Saturday, December 07, 2019

2020 Book Reviews

Non-Fiction

Friday, December 06, 2019

Review: RAVPower GAN Slim 45W USB-C charger

I hesitated over buying the RAVPower GAN charger for a long time, only opting to pull the trigger when I knew I had a trip upcoming where I was going to bring my XPS 13. With 45W of power over USB-C, this replaced the 144g Dell charger with a much slimmer and lighter 78g device. I was worried that the device would be awkward to use because of its long flat profile (no doubt for better heat dissipation), but it turned out that my biggest problem was that the device is too easy to pull off a power socket (no doubt because its long body provide lots of easy leverage).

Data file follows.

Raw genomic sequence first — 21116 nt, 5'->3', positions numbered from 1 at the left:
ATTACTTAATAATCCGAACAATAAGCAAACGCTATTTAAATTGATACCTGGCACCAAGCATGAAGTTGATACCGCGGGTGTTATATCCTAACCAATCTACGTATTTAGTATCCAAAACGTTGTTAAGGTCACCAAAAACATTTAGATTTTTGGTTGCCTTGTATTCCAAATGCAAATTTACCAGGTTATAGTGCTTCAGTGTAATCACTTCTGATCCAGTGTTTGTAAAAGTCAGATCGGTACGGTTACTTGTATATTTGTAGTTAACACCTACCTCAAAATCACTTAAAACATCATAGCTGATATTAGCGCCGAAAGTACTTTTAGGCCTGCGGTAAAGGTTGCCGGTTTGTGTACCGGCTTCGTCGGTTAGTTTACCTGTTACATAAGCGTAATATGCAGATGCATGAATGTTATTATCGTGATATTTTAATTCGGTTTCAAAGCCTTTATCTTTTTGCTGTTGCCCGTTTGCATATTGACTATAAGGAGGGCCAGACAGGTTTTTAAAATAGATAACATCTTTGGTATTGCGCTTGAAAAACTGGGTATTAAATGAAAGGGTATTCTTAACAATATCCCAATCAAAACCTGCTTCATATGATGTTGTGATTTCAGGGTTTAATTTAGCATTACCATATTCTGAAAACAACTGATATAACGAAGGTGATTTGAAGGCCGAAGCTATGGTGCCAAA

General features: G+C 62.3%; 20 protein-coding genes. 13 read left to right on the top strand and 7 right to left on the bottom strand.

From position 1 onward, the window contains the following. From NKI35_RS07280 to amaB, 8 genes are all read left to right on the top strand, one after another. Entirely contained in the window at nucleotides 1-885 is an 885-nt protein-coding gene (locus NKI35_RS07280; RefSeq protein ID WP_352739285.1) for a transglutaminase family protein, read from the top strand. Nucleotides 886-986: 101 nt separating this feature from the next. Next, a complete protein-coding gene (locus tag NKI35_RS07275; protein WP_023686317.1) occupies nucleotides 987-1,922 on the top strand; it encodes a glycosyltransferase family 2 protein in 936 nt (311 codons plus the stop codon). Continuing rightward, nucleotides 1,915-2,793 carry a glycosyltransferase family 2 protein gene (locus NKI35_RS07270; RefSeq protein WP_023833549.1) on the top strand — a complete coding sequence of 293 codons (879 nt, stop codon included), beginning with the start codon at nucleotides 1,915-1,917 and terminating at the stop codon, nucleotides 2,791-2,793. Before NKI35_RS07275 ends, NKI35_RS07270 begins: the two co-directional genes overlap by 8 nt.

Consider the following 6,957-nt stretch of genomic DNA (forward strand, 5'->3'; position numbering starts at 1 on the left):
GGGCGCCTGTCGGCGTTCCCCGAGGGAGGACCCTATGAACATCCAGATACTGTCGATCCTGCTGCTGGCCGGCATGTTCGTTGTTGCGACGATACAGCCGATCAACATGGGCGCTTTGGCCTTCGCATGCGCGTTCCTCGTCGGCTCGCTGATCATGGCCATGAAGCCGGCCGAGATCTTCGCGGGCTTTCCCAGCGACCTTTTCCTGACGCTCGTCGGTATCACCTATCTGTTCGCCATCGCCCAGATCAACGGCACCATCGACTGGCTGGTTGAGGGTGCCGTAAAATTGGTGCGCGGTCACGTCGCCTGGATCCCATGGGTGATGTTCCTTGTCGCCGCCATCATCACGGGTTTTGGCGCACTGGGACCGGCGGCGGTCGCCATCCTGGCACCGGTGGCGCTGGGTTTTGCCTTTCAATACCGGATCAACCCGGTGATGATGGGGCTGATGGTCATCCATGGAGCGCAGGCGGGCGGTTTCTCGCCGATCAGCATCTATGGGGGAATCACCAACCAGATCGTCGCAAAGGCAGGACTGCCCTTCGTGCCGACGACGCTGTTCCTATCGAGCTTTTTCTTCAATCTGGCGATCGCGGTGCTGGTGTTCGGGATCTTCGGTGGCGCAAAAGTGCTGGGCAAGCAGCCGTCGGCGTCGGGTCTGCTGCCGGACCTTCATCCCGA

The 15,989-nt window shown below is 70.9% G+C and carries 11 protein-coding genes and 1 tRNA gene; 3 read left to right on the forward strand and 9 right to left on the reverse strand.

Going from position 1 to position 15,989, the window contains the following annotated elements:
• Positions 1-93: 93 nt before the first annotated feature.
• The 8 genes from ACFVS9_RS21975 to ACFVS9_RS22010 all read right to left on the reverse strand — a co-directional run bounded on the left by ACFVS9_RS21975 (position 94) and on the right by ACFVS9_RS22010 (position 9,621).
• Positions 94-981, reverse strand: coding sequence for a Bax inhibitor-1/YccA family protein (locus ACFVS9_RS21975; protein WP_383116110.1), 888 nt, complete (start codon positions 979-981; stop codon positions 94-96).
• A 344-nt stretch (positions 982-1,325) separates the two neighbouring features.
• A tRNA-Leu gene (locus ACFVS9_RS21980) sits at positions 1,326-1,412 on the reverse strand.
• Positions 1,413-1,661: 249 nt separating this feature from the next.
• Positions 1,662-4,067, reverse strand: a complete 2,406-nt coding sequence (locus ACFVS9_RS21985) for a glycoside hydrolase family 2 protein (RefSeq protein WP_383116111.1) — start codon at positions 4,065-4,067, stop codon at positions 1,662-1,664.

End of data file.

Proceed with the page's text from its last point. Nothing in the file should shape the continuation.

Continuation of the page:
Nevertheless, as only one of two chargers I brought on this trip, it did its duty charging the laptop, various phones, and also the tablets and camera (with a USB-C to USB-A dongle). In use, the device got warm but never got hot, and it's reliable about charging everything I own. Recommended. While there are lighter devices out there, they tend to cap out at 18W or 30W making them useless for charging the laptop.

Thursday, December 05, 2019

Review: Nikon W300

After losing our AW130 last year, I waited until May to replace it with the Nikon W300 this year for the Shasta Trip, but didn't use it all that much during the trip, so waited until this past snorkeling trip to review it.

The image quality and other attributes of the device hasn't changed much between revisions --- the zoom range is identical, as is the resolution, etc. I would review all those aspects, since I mostly only notice what changes.